A Richer Picture digital portfolio system will allow an administrator to create a full export of the system's MySQL database. In general terms, this is an excellent practice; the school can always dump their data and create their own complete version of the database locally, in MySQL or any other relational database. In practice, this process can be a little bumpy.
What you get is a zip file with a bunch of comma-delimited text files, one for each table, and an SQL file. I was hoping this file of SQL commands would automatically recreate the database. Unfortunately, it doesn't. I'm not entirely sure what it does, but generally it seems designed to export the data rather than import it. Regardless, it does serve as a good ersatz schema, and turning it into a import script mostly just requires changing the
WRITE statements to
LOAD statements. Even then, I ran into a string of problems trying to deal with the commas and line endings contained within the text of individual database entries. I think they need to be more explicit about escaping the line endings in the export, although I've found the relevant MySQL docs somewhat vague. I've currently wrangled it into a position where I think I'm importing all the records, but the comments containing line endings are getting chopped. I've gone back and forth with David about this on email a bit, and hopefully we'll get this completely resolved, and I'll post the full script.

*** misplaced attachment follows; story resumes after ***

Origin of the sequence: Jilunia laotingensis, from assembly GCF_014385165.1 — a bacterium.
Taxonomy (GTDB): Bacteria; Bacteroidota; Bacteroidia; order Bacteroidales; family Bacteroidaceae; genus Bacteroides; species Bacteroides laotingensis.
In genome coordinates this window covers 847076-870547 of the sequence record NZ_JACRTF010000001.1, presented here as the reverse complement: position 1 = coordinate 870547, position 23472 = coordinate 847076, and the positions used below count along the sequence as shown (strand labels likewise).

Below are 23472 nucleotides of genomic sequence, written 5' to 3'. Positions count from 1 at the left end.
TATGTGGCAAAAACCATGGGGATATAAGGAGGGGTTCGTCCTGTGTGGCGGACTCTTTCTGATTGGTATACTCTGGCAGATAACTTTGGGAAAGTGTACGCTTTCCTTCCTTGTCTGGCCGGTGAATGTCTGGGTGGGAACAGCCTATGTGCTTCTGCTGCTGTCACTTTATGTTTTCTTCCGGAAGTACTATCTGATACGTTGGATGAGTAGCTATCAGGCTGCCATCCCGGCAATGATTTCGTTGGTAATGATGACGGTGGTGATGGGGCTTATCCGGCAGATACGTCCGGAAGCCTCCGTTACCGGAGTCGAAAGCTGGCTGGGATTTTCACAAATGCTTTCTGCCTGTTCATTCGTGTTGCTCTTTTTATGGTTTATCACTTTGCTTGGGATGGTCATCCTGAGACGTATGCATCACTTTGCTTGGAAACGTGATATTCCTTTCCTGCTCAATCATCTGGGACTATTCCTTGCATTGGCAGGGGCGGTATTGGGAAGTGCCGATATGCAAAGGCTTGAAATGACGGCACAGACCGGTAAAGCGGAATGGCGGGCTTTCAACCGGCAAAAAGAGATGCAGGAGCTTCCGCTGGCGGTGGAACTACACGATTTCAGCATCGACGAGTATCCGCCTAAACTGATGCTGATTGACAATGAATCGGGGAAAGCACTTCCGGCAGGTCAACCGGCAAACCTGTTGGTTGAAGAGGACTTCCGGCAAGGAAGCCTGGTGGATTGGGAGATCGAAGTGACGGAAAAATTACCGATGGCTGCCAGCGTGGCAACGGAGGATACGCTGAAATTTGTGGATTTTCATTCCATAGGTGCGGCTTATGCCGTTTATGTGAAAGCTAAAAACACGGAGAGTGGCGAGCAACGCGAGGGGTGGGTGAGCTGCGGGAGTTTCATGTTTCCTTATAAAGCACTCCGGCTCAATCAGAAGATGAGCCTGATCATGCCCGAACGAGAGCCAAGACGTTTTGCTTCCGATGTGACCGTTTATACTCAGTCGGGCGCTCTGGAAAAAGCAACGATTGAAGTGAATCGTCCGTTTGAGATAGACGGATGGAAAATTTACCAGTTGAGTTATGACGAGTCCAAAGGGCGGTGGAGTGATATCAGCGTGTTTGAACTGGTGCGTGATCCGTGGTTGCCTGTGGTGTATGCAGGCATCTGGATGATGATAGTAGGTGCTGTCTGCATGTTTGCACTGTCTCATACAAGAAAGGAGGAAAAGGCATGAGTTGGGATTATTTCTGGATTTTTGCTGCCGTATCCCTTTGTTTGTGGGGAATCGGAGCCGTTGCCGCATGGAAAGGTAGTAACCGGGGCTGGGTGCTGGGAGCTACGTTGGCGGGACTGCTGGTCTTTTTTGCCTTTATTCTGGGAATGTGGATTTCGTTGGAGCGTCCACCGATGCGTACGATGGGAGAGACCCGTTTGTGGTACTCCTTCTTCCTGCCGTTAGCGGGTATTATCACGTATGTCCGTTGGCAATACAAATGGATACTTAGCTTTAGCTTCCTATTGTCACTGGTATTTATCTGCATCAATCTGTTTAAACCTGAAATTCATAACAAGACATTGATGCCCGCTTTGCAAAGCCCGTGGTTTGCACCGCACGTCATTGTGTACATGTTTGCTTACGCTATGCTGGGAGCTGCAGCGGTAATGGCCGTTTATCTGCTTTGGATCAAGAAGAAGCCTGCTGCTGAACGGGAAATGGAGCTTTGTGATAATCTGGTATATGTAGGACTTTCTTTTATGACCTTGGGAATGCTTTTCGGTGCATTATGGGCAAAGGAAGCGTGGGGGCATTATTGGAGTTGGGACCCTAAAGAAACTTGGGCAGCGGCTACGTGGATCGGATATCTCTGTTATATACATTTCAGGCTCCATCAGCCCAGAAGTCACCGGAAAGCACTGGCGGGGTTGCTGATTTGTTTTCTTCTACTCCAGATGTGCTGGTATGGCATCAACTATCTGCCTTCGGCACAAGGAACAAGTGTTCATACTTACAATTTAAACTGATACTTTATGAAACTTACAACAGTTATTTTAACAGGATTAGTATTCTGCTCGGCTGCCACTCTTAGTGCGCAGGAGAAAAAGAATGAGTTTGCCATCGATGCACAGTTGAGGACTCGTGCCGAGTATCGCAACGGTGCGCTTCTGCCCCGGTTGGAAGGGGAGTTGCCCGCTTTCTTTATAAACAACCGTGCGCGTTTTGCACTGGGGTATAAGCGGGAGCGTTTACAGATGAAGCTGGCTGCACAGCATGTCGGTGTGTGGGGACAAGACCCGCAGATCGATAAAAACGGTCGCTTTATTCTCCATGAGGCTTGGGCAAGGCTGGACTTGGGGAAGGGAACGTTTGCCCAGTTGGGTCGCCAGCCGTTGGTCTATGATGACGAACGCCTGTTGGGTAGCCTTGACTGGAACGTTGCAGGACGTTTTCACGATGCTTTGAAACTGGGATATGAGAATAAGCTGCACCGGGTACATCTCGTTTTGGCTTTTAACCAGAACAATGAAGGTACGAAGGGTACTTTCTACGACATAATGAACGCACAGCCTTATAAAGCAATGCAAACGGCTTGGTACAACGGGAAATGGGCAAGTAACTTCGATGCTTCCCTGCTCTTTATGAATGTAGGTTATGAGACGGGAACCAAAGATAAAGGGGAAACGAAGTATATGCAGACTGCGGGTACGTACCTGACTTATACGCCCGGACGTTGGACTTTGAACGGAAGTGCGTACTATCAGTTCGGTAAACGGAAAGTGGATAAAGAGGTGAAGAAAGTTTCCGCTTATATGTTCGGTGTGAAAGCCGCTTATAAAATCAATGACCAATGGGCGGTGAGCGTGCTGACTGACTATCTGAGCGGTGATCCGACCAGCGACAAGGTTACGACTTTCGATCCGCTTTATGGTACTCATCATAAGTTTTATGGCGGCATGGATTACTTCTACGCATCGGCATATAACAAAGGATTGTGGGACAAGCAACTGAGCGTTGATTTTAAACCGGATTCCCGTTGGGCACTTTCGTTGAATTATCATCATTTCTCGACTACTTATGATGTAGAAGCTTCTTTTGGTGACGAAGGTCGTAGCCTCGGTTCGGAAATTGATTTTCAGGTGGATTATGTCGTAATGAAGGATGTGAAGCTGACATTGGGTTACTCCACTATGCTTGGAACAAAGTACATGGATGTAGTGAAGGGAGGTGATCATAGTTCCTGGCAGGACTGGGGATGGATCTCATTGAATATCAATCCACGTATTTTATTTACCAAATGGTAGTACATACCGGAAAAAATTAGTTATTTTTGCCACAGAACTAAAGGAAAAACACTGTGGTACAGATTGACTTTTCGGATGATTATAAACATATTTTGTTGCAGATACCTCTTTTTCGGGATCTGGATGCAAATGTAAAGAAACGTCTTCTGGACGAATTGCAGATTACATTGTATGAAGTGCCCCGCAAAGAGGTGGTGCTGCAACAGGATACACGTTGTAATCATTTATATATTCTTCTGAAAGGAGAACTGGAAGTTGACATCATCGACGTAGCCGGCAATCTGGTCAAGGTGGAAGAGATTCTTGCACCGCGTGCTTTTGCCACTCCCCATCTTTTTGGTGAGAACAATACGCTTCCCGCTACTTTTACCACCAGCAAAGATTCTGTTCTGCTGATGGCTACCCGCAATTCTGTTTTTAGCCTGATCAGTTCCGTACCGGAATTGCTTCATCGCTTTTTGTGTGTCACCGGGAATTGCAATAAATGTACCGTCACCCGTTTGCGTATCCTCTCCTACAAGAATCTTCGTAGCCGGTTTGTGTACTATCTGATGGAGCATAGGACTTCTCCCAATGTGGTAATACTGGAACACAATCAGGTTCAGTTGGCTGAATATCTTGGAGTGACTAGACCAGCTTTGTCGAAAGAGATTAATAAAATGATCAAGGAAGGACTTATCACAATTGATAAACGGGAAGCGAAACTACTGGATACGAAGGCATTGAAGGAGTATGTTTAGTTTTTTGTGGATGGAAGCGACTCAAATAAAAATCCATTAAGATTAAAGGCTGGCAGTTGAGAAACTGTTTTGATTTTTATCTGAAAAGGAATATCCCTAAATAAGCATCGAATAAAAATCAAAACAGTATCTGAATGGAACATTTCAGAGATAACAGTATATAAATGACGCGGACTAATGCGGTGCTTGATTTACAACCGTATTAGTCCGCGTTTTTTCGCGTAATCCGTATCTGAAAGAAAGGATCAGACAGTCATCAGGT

If I was more experienced with relational databases, this would be old hat, I suppose. These problems come from underspecified nature of the CSV data format. Unlike, say, XML, there is no one right way to handle character escaping and the like (not that everyone gets it right in XML, but at least you can definitively say they're wrong, for what that's worth). You can export XML from MySQL, and I'd prefer it, even in a really braindead dialect. In theory, the right way to do this would be to use some of the IMS XML specs, but given that I have no tools that make processing data in that XML format easier than in any other, it doesn't give an significant practical advantage at this point (and SIF is a whole message passing system, which would be great to have in this case, but getting it running on either end is a big job).
Anyhow, I've got most of the raw data in my own MySQL database. Hopefully the next steps will be more interesting and enlightening.